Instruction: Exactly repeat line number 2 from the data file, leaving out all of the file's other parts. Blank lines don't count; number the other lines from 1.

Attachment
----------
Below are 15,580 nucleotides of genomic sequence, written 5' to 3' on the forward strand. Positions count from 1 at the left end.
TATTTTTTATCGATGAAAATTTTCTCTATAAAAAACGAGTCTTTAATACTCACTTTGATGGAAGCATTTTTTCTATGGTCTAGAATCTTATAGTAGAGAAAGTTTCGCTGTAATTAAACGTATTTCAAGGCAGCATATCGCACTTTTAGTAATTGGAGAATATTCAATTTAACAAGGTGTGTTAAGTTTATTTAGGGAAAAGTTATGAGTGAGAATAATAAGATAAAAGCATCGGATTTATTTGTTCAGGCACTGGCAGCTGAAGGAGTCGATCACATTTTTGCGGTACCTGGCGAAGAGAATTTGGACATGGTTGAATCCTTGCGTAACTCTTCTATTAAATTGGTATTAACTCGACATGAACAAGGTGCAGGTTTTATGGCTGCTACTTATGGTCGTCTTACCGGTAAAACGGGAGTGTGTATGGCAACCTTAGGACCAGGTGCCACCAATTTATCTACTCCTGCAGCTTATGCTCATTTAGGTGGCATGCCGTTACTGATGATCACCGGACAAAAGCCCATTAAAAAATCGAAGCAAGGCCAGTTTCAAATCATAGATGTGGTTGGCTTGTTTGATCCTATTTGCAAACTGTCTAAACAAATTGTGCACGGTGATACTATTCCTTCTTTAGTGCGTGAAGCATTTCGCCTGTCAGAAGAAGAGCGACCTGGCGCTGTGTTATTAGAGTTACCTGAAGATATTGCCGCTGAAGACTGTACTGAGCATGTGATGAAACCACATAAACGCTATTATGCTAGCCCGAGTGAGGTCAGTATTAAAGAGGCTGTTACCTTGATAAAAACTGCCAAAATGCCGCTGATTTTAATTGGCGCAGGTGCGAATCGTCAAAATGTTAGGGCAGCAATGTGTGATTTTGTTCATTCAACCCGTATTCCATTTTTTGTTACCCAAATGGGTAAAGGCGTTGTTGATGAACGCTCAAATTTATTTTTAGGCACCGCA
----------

TATTTTTTATCGATGAAAATTTTCTCTATAAAAAACGAGTCTTTAATACTCACTTTGATGGAAGCATTTTTTCTATGGTCTAGAATCTTATAGTAGAGAAAGTTTCGCTGTAATTAAACGTATTTCAAGGCAGCATATCGCACTTTTAGTAATTGGAGAATATTCAATTTAACAAGGTGTGTTAAGTTTATTTAGGGAAAAGTTATGAGTGAGAATAATAAGATAAAAGCATCGGATTTATTTGTTCAGGCACTGGCAGCTGAAGGAGTCGATCACATTTTTGCGGTACCTGGCGAAGAGAATTTGGACATGGTTGAATCCTTGCGTAACTCTTCTATTAAATTGGTATTAACTCGACATGAACAAGGTGCAGGTTTTATGGCTGCTACTTATGGTCGTCTTACCGGTAAAACGGGAGTGTGTATGGCAACCTTAGGACCAGGTGCCACCAATTTATCTACTCCTGCAGCTTATGCTCATTTAGGTGGCATGCCGTTACTGATGATCACCGGACAAAAGCCCATTAAAAAATCGAAGCAAGGCCAGTTTCAAATCATAGATGTGGTTGGCTTGTTTGATCCTATTTGCAAACTGTCTAAACAAATTGTGCACGGTGATACTATTCCTTCTTTAGTGCGTGAAGCATTTCGCCTGTCAGAAGAAGAGCGACCTGGCGCTGTGTTATTAGAGTTACCTGAAGATATTGCCGCTGAAGACTGTACTGAGCATGTGATGAAACCACATAAACGCTATTATGCTAGCCCGAGTGAGGTCAGTATTAAAGAGGCTGTTACCTTGATAAAAACTGCCAAAATGCCGCTGATTTTAATTGGCGCAGGTGCGAATCGTCAAAATGTTAGGGCAGCAATGTGTGATTTTGTTCATTCAACCCGTATTCCATTTTTTGTTACCCAAATGGGTAAAGGCGTTGTTGATGAACGCTCAAATTTATTTTTAGGCACCGCA